Preventing tracked-in debris will save BSCs time and money, and the easiest way to do it is to recommend facilities utilize appropriate matting both outside and inside facility entrances. Unfortunately, outlining the best matting program isn’t a one-size-fits-all process. An elementary school will have different foot traffic than a restaurant, and a hospital’s floor traffic will vary from an office building or airport.

A matting system selected for the type of facility, amount and type of traffic, and prevailing seasonal and weather conditions — among other factors — is the more nuanced and effective answer to the successful use of floor mats.

“There are hundreds of mats available for a variety of needs and applications. Selection and style will depend on traffic conditions, indoor and outdoor placement, anti-fatigue characteristics, slip conditions for wet and possibly greasy surfaces, and industrial applications,” says Linda Silverman, president, Maintex Facility Solutions, City of Industry, California.

When selecting mats for a facility, Eric Cadell, vice president, Dutch Hollow Supplies, Belleville, Illinois, recommends BSCs consider a number of factors.

Specifics include the amount of space matting can be used in, levels of foot traffic, and the quality of the matting program clients are willing to pay for.

“There are outdoor scraper mats, indoor wiper/scraper, indoor wiper, and anti-fatigue mats. Each type has a specific purpose in a comprehensive matting program,” he says. “There is not a certain mat that goes to a certain type of facility.”

Considering the variety of facilities and mats available, where should a BSC begin their search for a matting system that fits their needs?

“The best option is to conduct an audit of the facility to determine which matting works best,” Cadell says.

For BSCs looking for assistance in this area, Spallone notes that professional consultants can go a long way in simplifying a matting program. Whether it is a jan/san distributor or another consultant, request they join in on a walk-through with facility customers, giving suggestions for matting types, optimal size and proposed maintenance programs.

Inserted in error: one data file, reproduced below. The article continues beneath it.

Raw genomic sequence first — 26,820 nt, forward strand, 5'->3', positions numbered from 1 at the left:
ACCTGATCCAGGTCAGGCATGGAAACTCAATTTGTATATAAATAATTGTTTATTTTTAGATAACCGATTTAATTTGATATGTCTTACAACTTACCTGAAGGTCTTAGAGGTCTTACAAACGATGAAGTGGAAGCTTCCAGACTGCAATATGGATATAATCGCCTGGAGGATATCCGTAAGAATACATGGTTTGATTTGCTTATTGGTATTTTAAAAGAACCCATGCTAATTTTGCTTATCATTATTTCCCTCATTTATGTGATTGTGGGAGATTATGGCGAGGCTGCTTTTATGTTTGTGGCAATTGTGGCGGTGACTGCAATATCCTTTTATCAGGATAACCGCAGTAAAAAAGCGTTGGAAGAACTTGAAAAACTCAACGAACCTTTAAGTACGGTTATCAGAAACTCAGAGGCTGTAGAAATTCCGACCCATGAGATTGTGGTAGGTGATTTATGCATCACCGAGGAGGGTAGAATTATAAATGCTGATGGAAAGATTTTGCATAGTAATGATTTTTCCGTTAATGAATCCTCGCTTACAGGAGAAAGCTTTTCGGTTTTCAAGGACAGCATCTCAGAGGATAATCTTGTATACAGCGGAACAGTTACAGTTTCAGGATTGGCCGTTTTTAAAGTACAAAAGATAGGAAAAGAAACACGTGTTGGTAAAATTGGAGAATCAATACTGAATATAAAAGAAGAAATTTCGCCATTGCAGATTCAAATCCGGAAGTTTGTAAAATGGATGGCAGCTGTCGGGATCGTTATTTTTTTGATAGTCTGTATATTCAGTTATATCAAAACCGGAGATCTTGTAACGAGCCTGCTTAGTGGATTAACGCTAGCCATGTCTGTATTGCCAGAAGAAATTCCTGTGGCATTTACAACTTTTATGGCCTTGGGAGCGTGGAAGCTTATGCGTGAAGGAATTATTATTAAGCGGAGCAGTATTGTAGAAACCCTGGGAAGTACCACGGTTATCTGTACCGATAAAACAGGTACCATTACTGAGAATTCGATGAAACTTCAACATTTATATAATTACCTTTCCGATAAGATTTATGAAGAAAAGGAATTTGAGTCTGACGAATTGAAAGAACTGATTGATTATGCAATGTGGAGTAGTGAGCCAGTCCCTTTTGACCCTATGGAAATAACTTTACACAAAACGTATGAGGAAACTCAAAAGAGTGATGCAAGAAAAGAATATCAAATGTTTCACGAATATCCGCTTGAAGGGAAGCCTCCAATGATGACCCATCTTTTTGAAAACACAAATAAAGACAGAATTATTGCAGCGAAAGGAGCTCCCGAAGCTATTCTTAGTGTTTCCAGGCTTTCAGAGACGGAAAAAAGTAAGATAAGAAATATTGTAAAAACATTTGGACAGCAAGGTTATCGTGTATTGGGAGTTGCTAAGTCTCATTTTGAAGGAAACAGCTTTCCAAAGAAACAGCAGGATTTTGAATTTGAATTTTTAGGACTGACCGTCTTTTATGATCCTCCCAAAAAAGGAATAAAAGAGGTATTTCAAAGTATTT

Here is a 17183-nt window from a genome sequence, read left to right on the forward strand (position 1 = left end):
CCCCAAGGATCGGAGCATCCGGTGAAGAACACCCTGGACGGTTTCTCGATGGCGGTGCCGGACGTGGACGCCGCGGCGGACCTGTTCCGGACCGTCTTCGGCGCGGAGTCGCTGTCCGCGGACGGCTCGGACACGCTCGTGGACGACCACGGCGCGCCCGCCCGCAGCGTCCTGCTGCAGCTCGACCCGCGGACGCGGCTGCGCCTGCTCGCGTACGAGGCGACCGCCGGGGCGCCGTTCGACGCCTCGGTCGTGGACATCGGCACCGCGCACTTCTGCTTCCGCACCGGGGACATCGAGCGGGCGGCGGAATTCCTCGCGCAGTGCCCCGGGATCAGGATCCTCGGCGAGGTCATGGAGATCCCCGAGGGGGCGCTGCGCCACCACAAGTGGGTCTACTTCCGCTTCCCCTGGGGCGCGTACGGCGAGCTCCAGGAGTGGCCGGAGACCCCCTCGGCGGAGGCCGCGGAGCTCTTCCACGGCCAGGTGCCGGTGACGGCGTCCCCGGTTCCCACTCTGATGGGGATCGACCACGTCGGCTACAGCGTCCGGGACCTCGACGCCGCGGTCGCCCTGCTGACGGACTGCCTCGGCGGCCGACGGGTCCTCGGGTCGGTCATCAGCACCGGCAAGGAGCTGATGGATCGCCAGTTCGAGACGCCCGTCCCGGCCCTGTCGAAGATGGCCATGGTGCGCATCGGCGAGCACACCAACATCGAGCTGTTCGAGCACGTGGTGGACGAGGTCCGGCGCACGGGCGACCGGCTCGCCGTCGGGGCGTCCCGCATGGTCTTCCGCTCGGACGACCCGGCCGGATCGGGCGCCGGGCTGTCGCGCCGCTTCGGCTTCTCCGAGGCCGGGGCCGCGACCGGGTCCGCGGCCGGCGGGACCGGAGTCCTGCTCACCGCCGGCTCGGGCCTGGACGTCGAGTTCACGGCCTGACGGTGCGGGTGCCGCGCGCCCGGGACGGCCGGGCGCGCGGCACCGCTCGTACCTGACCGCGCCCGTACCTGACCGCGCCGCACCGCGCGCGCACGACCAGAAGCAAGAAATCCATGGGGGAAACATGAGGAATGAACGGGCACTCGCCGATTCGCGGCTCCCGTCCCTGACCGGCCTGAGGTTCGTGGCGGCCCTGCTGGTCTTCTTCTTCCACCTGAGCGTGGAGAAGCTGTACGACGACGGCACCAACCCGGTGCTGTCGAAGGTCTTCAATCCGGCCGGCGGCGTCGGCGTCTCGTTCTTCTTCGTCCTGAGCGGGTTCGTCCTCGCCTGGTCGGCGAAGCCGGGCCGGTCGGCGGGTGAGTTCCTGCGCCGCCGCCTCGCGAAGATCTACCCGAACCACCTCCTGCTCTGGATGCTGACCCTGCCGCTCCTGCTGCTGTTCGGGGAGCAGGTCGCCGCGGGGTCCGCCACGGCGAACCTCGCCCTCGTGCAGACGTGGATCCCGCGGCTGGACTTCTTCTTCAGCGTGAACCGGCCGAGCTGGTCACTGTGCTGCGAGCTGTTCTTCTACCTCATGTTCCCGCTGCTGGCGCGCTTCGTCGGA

“The cost of instituting an efficient matting program specific to a facility is relatively low when considering the cost of not having one, and the basic configuration of an effective matting system will include must-haves,” says Spallone. “A scraper mat for outside the building, scraper/wiper mats for inside or outside the building, and a wiper mat for finishing off what is left of the soles of the shoes.”

The locations of these mats is critical. They should be placed directly on both sides of an entrance door, not at a distance from it. This puts them in contact with people’s last step before entering the facility and their first step inside the building. Allowing space between the door and the mat counteracts the purpose of the mats, which is to capture soil and moisture.

Scraper mats made for outdoor use should be placed outside of entryways to capture larger dirt particles and moisture. Wiper/scraper mats are then placed directly inside the entryway to stop any debris not caught by the outdoor scraper mats. Continuing into the building, interior wiper mats are placed right after the wiper/scraper mats, as a final line of defense.

Once inside a building, a blog post from Regional Distributors, Inc., Rochester, New York, advises that longer is better when it comes to matting: “Remember the ‘Rule of 15s,’ which dictates that at least 15 feet of matting should be installed at all entry doors — five feet each of coarse scraper, wiper/scraper, and wiper mats. The American Institute of Architects reports that five feet of matting will capture 33 percent of walked-in debris; 10 feet will capture 52 percent; and 20 to 25 feet can capture as much as 100 percent of soil on a person’s shoe bottoms, preventing the soil from entering the facility.”

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